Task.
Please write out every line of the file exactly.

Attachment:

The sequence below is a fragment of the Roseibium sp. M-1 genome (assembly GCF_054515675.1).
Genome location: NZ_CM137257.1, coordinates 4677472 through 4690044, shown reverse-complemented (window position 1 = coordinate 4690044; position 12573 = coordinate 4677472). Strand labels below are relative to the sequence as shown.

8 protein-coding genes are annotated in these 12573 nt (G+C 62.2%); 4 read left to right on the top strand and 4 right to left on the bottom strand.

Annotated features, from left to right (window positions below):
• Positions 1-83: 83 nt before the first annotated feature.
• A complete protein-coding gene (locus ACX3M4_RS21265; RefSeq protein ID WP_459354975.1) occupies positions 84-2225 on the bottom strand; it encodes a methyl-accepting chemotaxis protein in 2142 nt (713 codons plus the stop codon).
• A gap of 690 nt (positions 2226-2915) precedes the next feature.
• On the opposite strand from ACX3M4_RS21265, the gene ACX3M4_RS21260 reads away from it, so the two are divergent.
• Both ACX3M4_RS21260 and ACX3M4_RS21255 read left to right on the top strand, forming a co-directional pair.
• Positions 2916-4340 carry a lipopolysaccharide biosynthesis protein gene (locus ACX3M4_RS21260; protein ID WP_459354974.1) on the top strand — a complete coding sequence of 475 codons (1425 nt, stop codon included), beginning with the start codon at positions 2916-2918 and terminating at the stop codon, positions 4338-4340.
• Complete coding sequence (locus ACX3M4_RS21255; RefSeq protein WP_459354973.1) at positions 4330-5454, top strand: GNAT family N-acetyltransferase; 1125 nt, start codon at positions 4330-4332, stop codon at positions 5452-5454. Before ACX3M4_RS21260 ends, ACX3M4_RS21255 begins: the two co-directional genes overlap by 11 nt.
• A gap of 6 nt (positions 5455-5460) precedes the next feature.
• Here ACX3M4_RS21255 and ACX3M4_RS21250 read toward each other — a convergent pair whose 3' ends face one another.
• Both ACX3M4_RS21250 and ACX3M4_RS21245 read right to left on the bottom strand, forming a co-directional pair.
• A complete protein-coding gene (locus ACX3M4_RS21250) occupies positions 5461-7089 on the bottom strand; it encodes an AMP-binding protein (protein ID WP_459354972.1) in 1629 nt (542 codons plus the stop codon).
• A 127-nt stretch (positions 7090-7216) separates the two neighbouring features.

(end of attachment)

The sequence below is a fragment of the Roseibium sp. M-1 genome (assembly GCF_054515675.1).
Genome location: NZ_CM137257.1, coordinates 4677472 through 4690044, shown reverse-complemented (window position 1 = coordinate 4690044; position 12573 = coordinate 4677472). Strand labels below are relative to the sequence as shown.

8 protein-coding genes are annotated in these 12573 nt (G+C 62.2%); 4 read left to right on the top strand and 4 right to left on the bottom strand.

Annotated features, from left to right (window positions below):
• Positions 1-83: 83 nt before the first annotated feature.
• A complete protein-coding gene (locus ACX3M4_RS21265; RefSeq protein ID WP_459354975.1) occupies positions 84-2225 on the bottom strand; it encodes a methyl-accepting chemotaxis protein in 2142 nt (713 codons plus the stop codon).
• A gap of 690 nt (positions 2226-2915) precedes the next feature.
• On the opposite strand from ACX3M4_RS21265, the gene ACX3M4_RS21260 reads away from it, so the two are divergent.
• Both ACX3M4_RS21260 and ACX3M4_RS21255 read left to right on the top strand, forming a co-directional pair.
• Positions 2916-4340 carry a lipopolysaccharide biosynthesis protein gene (locus ACX3M4_RS21260; protein ID WP_459354974.1) on the top strand — a complete coding sequence of 475 codons (1425 nt, stop codon included), beginning with the start codon at positions 2916-2918 and terminating at the stop codon, positions 4338-4340.
• Complete coding sequence (locus ACX3M4_RS21255; RefSeq protein WP_459354973.1) at positions 4330-5454, top strand: GNAT family N-acetyltransferase; 1125 nt, start codon at positions 4330-4332, stop codon at positions 5452-5454. Before ACX3M4_RS21260 ends, ACX3M4_RS21255 begins: the two co-directional genes overlap by 11 nt.
• A gap of 6 nt (positions 5455-5460) precedes the next feature.
• Here ACX3M4_RS21255 and ACX3M4_RS21250 read toward each other — a convergent pair whose 3' ends face one another.
• Both ACX3M4_RS21250 and ACX3M4_RS21245 read right to left on the bottom strand, forming a co-directional pair.
• A complete protein-coding gene (locus ACX3M4_RS21250) occupies positions 5461-7089 on the bottom strand; it encodes an AMP-binding protein (protein ID WP_459354972.1) in 1629 nt (542 codons plus the stop codon).
• A 127-nt stretch (positions 7090-7216) separates the two neighbouring features.